Air Quality Is a Problem in the Manufacturing Sector

Global Action Plan and Zehnder Clean Air Solutions have released a whitepaper that concludes that the quality of the air in manufacturing industries has become an afterthought, with many workers being exposed to higher than normal levels of pollution and airborne hazards. The paper makes a case for air pollution to start being tackled in the manufacturing and other industries, with regulators, policymakers, and manufacturers asked to step up and take urgent action.

Key Points

The whitepaper captures some key facts, observations, and points. One of them is that over 440,000 people working in the manufacturing industry who have health conditions that are made worse by pollution are still in workplaces where they are exposed to dangerous levels of pollution and airborne hazards.

The paper also notes that these airborne hazards can lead to production issues, which lead to lower product quality, which leads to lower profit margins. Finally, the paper notes that the current regulations allow companies to maintain levels of population and airborne hazards that are dangerous to workers’ health and that the enforcement of these regulations is not up to the standards required to protect employees.

Urgent Action is Required

To protect workers who cannot work remotely, the paper urges for action to be taken. There is adequate evidence that shows that poor air quality levels can make existing health conditions worse. This can make workers more susceptible to dangerous complications if they are infected with the coronavirus. Because workers in the manufacturing sector are at a higher risk of being exposed to pollution, toxic particles and dust, actions such as the use of industrial vacuum cleaners to reduce dust levels, proper equipment, and other measures are needed.

The Hazards Campaign and the Trade Unions Clean Air Network (TUCAN) all support the recommendation from the whitepaper that current regulations need to be updated to lower the levels of air pollutants that are acceptable in the manufacturing sector.  This action is also supported by the Trades Union Congress (TUC) and the Institute of Occupational Medicine (IOM), which say that the limits should be changed from 4mg/m3 of pollutants to 3mg/m3.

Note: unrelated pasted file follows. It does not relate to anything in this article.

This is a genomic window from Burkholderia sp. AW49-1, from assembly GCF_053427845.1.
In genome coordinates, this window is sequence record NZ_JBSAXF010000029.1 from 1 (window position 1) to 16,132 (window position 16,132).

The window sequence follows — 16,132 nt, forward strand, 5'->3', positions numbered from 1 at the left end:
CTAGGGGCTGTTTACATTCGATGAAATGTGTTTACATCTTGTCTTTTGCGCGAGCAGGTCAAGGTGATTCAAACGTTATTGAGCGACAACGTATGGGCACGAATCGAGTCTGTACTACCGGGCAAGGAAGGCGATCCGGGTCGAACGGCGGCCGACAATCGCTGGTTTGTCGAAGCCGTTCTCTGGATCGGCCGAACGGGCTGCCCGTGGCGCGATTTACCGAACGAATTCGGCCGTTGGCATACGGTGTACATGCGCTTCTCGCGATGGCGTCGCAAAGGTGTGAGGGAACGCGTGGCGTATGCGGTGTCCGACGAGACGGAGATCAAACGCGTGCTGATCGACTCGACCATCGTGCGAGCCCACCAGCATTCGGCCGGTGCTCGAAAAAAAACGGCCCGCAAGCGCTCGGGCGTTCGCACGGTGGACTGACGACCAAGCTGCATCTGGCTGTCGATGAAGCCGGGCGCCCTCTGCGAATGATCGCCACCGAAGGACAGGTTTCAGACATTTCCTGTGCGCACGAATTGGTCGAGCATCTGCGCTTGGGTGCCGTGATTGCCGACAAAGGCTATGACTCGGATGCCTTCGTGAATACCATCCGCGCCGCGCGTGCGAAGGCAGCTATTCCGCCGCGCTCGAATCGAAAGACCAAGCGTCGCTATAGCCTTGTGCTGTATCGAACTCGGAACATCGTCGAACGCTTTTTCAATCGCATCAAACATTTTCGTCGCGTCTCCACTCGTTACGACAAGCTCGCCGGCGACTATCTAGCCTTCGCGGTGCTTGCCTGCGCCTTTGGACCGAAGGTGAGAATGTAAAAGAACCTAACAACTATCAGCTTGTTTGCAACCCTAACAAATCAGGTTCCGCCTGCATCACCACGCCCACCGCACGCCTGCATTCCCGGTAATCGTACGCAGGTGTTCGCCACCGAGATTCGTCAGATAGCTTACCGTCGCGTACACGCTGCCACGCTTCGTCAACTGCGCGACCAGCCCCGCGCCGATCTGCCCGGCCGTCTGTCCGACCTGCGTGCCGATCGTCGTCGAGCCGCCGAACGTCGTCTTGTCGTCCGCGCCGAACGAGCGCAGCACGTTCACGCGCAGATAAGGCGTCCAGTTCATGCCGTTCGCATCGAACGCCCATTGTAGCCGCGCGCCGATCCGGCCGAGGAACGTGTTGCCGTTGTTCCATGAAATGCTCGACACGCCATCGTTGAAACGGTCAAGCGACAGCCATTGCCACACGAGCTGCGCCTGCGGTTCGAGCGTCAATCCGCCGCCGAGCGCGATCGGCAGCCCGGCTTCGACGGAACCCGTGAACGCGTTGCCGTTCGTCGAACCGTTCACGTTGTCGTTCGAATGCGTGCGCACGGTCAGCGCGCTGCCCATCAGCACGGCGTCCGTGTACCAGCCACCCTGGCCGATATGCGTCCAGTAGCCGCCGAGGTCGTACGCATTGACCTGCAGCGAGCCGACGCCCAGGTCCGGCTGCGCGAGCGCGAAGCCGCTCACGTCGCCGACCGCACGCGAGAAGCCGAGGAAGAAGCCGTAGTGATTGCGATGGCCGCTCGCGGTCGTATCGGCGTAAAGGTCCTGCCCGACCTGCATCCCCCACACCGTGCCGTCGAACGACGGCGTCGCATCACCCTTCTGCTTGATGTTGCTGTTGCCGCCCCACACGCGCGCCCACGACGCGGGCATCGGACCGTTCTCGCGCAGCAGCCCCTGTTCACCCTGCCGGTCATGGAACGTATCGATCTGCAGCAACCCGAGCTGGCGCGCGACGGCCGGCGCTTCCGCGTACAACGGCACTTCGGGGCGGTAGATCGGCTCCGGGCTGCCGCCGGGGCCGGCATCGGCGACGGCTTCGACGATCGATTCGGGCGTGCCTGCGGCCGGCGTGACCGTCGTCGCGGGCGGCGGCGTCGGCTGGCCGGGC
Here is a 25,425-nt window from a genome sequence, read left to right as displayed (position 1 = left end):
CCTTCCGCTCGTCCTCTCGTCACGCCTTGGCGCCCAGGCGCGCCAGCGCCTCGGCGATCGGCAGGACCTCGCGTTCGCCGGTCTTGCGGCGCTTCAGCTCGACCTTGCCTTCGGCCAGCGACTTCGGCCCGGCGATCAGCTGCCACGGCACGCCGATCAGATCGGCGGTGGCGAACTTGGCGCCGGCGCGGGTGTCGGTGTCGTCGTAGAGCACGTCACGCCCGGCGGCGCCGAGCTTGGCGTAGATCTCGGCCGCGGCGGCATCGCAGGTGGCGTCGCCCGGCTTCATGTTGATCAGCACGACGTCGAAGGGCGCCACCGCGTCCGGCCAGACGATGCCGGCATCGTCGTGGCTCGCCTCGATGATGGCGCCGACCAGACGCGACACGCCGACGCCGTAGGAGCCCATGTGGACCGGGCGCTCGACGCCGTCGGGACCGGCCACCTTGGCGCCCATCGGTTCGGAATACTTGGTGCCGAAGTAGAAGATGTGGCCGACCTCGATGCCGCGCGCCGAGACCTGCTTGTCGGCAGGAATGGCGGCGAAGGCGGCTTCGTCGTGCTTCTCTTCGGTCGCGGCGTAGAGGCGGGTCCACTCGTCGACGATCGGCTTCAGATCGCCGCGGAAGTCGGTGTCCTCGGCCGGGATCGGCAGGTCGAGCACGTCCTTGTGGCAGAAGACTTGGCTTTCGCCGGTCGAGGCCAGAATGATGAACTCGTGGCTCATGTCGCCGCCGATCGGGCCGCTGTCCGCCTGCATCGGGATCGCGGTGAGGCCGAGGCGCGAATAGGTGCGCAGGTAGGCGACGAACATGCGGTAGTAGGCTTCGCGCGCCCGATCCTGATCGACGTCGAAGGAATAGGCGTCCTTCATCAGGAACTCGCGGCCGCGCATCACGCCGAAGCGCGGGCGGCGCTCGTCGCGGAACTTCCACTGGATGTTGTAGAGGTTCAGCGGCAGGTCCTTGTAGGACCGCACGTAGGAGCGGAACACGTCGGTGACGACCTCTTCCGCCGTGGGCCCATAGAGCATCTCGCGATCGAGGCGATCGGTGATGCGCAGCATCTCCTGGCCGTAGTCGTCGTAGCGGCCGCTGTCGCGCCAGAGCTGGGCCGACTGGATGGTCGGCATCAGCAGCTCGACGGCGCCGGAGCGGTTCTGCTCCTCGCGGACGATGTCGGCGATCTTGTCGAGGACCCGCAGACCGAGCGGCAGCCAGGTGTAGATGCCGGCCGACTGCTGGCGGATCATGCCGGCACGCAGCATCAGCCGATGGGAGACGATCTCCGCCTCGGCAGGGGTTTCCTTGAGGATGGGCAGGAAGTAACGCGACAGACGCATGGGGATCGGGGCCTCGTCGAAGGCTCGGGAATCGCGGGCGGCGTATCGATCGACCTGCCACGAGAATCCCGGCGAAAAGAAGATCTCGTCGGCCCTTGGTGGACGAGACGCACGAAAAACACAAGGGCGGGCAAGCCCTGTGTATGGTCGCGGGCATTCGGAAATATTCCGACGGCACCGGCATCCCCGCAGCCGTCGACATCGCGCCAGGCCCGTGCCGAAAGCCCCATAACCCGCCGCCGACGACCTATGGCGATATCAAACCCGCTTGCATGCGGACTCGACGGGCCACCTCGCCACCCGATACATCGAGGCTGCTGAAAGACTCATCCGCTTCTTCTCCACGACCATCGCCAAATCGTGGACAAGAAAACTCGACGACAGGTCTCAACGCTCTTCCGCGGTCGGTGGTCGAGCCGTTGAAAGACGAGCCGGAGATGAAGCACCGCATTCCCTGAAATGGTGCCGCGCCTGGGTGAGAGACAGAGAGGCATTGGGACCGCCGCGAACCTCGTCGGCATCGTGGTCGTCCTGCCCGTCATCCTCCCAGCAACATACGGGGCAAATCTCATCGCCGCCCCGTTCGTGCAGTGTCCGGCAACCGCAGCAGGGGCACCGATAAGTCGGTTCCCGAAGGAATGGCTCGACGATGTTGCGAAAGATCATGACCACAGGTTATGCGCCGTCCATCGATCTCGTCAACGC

Further Advice

In addition to all the above, the whitepaper also calls for regulators to review the limits of exposure of air pollutants in this sector beyond what is currently mandated. This recommendation is supported by research that shows that exposure to air pollutants can lead to different health conditions including, but not limited to, heart attacks, diabetes, cancer, decreasing cognitive function and depression. When doing this, the paper calls for regulators to put measures in place to ensure air quality monitoring is done in tandem with the tracking of any health issues reported by workers.

Manufacturers have also been asked to review the actions they are taking regarding air pollution and work with authorities while adopting measures that help eliminate this problem.

Conclusion

Although workers in the manufacturing sector are exposed to a lot of hazardous materials, air pollutants are often overlooked. The whitepaper by Global Action Plan and Zehnder Clean Air Solutions puts forth great measures to protect workers from air pollutants and other airborne hazards.

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